Toyota Prius Forum banner

1 - 7 of 7 Posts

·
Registered
Joined
·
1 Posts
Discussion Starter · #1 ·
I just got my 2005 Prius a few weeks ago and I love it; however, a few days ago I read in the paper that Prius gas mileage will plummet when max AC in the summer or the defroster in winter is used. Since I live in Phoenix, I am worried! Is this true? Anything I can do to get better mpg? And please don't tell me to not use AC--110-degree weather won't allow that!
 

·
Registered
Joined
·
319 Posts
Winter MPGs did drop here, but I only visited 39 a couple of times. 42 was more common. Temp set for 70 instead of 78 helped. Limited defroster need now that I have a carport. I'm now at my 2004 "nice weather" average of 48MPG since it has stayed warmer.

"Max A/C" may involve having the blower go at top speed all the time, which would only happen if you did it manually or if the car decided you never got to the temperature you wanted in Auto mode. Constant battery drain will make for more recharging later.

Given Phoenix's temperatures, if you set the Auto temp to max (85 I think) and the A/C never throttles back, then just turn off Auto and live with whatever fan setting you find comfortable. Recirculate may help.

If 'comfortable' means fewer MPGs, then that's what you're stuck with...
 

·
Registered
Joined
·
2,348 Posts
johnniemay said:
I just got my 2005 Prius a few weeks ago and I love it; however, a few days ago I read in the paper that Prius gas mileage will plummet when max AC in the summer or the defroster in winter is used. Since I live in Phoenix, I am worried! Is this true? Anything I can do to get better mpg? And please don't tell me to not use AC--110-degree weather won't allow that!
Of course use the AC! Your mileage will go down somewhat, but still double every other car on the road. Turn your thermostat the the warmest comfortable setting and just enjoy the car. "Plummet" is way overstated. Low to mid 40's is still bragging territory!
 

·
Registered
Joined
·
37 Posts
Can't speak about Phoenix, but down here in Tucson, where it's much cooler (~5 deg) during the summer, I have no problem keeping the MPG in the low 50s.

Thanks,
Shawn
 

·
Registered
Joined
·
7,161 Posts
I was wondering, why Max AC? Set to desired temp, and when (or even if) your cabin reaches it, it will throttle back the fan and AC compressor. If it needs to go max AC, it will, but give it a chance to throttle back.

Both the cabin fan and AC compressor are continuously variable, so in Auto mode, it will set the best setting for both to get to your desired temp, then to maintain it. It also monitors the humidity in the cabin, as well as how much solar radiation is reaching the windshield, and adjusts accordingly.

Both the fan and AC compressor are all electric, and of course the electricity has to ultimately be created somewhere. So unless you are perpetually going downhill, some fuel will be used, but still much more efficient than a one speed mechanical AC compressor that tries to chill your cabin as cold as it can, where you have to reduce fan speed or add heat to bring it to a more comfortable temp.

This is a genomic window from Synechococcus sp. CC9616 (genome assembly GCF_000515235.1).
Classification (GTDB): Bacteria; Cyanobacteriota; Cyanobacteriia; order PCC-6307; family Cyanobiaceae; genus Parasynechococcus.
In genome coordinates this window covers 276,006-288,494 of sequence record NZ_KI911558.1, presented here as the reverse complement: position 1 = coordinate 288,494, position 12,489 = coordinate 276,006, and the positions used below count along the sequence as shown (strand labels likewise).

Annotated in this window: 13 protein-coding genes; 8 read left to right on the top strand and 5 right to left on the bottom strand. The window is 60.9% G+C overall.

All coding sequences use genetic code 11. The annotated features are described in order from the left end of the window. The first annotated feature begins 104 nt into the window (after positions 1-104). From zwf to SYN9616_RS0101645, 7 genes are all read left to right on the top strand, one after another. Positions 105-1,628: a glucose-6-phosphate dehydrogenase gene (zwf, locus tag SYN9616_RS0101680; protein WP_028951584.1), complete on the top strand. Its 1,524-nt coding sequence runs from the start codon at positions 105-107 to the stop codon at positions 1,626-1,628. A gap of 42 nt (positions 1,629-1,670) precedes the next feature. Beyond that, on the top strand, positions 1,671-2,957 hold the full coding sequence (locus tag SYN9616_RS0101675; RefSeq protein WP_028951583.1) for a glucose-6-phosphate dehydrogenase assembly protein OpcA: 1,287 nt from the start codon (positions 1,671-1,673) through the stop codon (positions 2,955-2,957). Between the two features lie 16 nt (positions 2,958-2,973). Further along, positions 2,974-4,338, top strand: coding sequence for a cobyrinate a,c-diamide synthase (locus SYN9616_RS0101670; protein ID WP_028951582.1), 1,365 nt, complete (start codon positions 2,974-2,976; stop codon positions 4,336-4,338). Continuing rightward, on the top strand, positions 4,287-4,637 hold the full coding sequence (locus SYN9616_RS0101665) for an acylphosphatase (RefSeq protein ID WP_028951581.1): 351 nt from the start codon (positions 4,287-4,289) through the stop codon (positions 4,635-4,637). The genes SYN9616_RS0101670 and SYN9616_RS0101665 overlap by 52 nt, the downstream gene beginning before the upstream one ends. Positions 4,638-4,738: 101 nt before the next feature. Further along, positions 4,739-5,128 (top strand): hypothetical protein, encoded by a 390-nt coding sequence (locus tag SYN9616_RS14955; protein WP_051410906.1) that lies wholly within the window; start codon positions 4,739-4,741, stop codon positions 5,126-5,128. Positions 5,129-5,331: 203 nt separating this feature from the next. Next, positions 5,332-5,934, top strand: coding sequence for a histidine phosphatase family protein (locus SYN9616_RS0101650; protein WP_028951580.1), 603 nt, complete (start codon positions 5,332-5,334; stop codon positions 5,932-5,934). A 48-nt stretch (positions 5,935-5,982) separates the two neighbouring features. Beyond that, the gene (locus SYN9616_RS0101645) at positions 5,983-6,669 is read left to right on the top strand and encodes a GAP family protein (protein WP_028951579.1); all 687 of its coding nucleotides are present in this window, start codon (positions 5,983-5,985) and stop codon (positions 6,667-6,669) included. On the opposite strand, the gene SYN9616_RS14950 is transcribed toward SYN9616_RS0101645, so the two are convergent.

·
Premium Member
Joined
·
2,815 Posts
On the Classic Prius, the "Max AC" button causes the air conditioner's pump to run continuously.

In both the Classic and 2004+ Prius, the front windshield defroster uses the air conditioning pump to dehumidify the air.

In the Classic Prius, the AC pump was run by a belt off of the gasoline engine, like on most cars. The AC pump will cycle on and off as needed (fan stays on, but if the temp rises to a certain level the pump turns on again to re-cool the air). However, if you're say stopped at a traffic signal and you need more cooling to reach/maintain your desired temperature, your gasoline engine may come on just to power the AC compressor... So, in hot climates, your MPG will go down in the hot summer with the AC use, as opposed to you not having to use the AC.

In the 2004+ Prius, the AC pump is powered electrically, directly off of the hybrid battery. The AC will still cycle on and off as needed, but the gasoline engine is not required to come on to power the compressor. However, if the hybrid battery's charge gets too low, the gasoline engine will have to come back on to recharge it, so you still will see some lowered MPG in the hot summer with the AC on...

In a traditional vehicle, you don't notice the AC useage hit as much, since your engine is running all the time anyways, you just might notice a lessening of available power with AC usage.
 

·
Registered
Joined
·
884 Posts
Note to "johnniemay":

I saw that article too, and I don't that that reviewer knows much about hybrids. I think the article was probably written after a 10 minute ride and a little surfing on the Internet.

I have a 2002 classic Prius and am getting about 50 mpg city right now, with no AC (because the weather is so nice). In mid-summer, my mileage drops about 3-5 mpg. Despite the high Phoenix temps, I have never used MAX AC. Just set the AC at the highest temp that's comfortable.

In the classic Prius's, if you use RECIRCULATE after the car cools down, the cool air will last through a normal traffic light cycle, without running the ICE. However (though unnecessary for newer Prius's), at really long lights, after I stop I turn the AC off until traffic starts up again to keep the ICE from running.

Dropping to sub-50 mpg in the summer is kind of depressing, but I still laugh at traffic lights when I pull away from those Hummers in Scottsdale, who are accelerating slowly to save fuel now that premium is about $2.35 a gallon. Maybe I'll feel a little more sympathy when gas gets to $3 or $4 per gallon and hybrids are the only cars on the road. No wait, then I can drive on the 101 again!
 
1 - 7 of 7 Posts
Top